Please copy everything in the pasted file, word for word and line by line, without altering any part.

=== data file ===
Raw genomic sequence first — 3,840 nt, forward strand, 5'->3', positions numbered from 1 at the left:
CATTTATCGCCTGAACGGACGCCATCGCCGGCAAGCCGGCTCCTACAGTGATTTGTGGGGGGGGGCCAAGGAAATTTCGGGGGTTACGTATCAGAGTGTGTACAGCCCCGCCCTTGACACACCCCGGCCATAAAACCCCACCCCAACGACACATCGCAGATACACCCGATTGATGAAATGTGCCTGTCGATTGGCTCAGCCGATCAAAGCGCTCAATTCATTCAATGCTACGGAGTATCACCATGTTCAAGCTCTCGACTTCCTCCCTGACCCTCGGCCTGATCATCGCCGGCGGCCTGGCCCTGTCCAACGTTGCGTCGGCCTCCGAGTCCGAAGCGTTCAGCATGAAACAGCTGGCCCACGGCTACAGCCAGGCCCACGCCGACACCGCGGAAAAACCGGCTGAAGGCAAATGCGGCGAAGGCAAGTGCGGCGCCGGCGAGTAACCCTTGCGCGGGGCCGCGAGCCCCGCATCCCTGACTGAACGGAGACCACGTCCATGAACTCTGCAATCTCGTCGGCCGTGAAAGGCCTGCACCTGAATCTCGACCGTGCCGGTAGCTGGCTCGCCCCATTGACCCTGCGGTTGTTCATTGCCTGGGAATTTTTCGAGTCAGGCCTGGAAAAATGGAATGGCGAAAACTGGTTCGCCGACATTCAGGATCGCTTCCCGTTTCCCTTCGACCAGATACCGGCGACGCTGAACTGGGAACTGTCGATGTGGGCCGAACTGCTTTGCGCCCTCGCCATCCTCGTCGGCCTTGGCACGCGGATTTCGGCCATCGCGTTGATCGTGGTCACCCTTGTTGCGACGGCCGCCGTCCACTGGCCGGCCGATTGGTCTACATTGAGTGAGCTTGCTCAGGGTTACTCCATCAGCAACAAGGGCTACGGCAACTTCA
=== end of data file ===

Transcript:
Raw genomic sequence first — 3,840 nt, forward strand, 5'->3', positions numbered from 1 at the left:
CATTTATCGCCTGAACGGACGCCATCGCCGGCAAGCCGGCTCCTACAGTGATTTGTGGGGGGGGGCCAAGGAAATTTCGGGGGTTACGTATCAGAGTGTGTACAGCCCCGCCCTTGACACACCCCGGCCATAAAACCCCACCCCAACGACACATCGCAGATACACCCGATTGATGAAATGTGCCTGTCGATTGGCTCAGCCGATCAAAGCGCTCAATTCATTCAATGCTACGGAGTATCACCATGTTCAAGCTCTCGACTTCCTCCCTGACCCTCGGCCTGATCATCGCCGGCGGCCTGGCCCTGTCCAACGTTGCGTCGGCCTCCGAGTCCGAAGCGTTCAGCATGAAACAGCTGGCCCACGGCTACAGCCAGGCCCACGCCGACACCGCGGAAAAACCGGCTGAAGGCAAATGCGGCGAAGGCAAGTGCGGCGCCGGCGAGTAACCCTTGCGCGGGGCCGCGAGCCCCGCATCCCTGACTGAACGGAGACCACGTCCATGAACTCTGCAATCTCGTCGGCCGTGAAAGGCCTGCACCTGAATCTCGACCGTGCCGGTAGCTGGCTCGCCCCATTGACCCTGCGGTTGTTCATTGCCTGGGAATTTTTCGAGTCAGGCCTGGAAAAATGGAATGGCGAAAACTGGTTCGCCGACATTCAGGATCGCTTCCCGTTTCCCTTCGACCAGATACCGGCGACGCTGAACTGGGAACTGTCGATGTGGGCCGAACTGCTTTGCGCCCTCGCCATCCTCGTCGGCCTTGGCACGCGGATTTCGGCCATCGCGTTGATCGTGGTCACCCTTGTTGCGACGGCCGCCGTCCACTGGCCGGCCGATTGGTCTACATTGAGTGAGCTTGCTCAGGGTTACTCCATCAGCAACAAGGGCTACGGCAACTTCA